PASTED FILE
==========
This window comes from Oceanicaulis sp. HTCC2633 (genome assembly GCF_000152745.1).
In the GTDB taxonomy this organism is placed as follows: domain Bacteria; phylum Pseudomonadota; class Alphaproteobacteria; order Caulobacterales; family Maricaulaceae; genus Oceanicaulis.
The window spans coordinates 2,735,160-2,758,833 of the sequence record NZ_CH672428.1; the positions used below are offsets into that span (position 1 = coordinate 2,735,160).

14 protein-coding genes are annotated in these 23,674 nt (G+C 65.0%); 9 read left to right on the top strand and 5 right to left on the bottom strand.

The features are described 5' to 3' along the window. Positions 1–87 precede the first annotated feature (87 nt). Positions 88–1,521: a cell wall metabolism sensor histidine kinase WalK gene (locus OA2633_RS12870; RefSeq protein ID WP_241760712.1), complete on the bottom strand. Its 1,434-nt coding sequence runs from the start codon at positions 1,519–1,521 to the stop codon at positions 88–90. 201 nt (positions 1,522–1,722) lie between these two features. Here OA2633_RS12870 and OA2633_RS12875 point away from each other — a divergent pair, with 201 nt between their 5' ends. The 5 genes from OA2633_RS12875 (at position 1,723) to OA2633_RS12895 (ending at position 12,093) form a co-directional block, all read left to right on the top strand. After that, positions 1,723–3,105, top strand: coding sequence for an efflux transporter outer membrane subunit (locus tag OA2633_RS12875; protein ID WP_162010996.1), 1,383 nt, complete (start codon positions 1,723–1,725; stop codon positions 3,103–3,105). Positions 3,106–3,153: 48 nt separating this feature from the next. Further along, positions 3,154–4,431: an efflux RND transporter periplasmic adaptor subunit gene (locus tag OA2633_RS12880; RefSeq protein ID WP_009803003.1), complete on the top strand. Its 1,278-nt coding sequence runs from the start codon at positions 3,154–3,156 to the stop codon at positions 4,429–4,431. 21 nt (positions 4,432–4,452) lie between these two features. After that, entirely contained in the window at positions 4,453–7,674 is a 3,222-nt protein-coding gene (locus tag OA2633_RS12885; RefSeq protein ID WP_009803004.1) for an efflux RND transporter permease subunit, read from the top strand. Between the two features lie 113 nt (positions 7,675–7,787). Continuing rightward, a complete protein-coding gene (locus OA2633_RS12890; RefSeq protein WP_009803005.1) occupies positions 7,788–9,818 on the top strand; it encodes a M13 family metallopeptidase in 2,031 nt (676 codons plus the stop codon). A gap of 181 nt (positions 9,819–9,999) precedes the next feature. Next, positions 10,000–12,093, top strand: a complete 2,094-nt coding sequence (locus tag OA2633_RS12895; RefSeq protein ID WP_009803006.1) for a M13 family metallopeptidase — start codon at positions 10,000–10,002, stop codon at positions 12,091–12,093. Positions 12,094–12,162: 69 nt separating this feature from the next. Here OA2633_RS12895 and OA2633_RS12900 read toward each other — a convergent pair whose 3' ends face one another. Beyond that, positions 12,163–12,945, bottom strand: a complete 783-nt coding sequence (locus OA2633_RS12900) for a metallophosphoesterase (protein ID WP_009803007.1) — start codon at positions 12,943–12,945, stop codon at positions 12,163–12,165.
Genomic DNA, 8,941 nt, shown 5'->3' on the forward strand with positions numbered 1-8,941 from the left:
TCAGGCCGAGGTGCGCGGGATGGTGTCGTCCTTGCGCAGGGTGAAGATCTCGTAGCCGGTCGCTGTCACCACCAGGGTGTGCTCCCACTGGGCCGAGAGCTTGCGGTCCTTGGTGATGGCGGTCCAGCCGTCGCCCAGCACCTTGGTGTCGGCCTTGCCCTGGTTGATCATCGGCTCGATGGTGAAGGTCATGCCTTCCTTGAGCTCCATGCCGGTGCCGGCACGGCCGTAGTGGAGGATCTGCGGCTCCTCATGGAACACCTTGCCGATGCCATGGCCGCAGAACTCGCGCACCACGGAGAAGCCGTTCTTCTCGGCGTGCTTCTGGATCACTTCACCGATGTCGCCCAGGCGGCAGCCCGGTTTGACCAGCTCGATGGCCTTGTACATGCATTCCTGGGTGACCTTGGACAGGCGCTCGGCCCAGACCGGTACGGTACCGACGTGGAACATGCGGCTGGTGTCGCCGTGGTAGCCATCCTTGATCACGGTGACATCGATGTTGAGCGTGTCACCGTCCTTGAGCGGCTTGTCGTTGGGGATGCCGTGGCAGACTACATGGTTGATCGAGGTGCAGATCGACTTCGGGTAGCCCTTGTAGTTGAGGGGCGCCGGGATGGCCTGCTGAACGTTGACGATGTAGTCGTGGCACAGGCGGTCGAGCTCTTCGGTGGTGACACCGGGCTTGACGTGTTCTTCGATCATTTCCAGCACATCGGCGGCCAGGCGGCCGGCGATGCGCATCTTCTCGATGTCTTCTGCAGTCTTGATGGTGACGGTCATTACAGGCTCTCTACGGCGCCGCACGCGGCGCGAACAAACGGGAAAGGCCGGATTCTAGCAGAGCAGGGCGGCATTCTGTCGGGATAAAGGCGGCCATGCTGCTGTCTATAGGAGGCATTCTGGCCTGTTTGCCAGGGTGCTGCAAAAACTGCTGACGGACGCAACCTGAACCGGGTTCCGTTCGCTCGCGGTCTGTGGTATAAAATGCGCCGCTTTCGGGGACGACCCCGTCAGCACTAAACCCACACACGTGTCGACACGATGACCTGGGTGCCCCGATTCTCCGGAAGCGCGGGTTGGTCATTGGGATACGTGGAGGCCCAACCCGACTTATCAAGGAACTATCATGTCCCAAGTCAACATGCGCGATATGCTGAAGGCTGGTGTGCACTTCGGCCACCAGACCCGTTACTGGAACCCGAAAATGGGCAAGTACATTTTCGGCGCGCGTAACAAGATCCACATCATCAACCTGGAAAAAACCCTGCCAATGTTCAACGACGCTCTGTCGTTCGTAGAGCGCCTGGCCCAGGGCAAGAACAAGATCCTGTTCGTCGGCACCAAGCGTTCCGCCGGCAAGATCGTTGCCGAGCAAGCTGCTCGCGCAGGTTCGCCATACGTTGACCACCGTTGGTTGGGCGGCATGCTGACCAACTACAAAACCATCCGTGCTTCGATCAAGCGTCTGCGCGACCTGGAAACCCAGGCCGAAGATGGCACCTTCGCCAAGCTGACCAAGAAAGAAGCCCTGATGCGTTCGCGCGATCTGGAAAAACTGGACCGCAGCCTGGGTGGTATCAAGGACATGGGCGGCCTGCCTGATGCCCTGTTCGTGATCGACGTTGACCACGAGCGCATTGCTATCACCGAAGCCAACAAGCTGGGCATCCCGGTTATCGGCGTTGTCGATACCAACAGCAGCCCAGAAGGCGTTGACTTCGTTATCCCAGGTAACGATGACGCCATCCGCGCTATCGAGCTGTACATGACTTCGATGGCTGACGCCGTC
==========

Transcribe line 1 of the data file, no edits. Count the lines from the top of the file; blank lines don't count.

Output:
This window comes from Oceanicaulis sp. HTCC2633 (genome assembly GCF_000152745.1).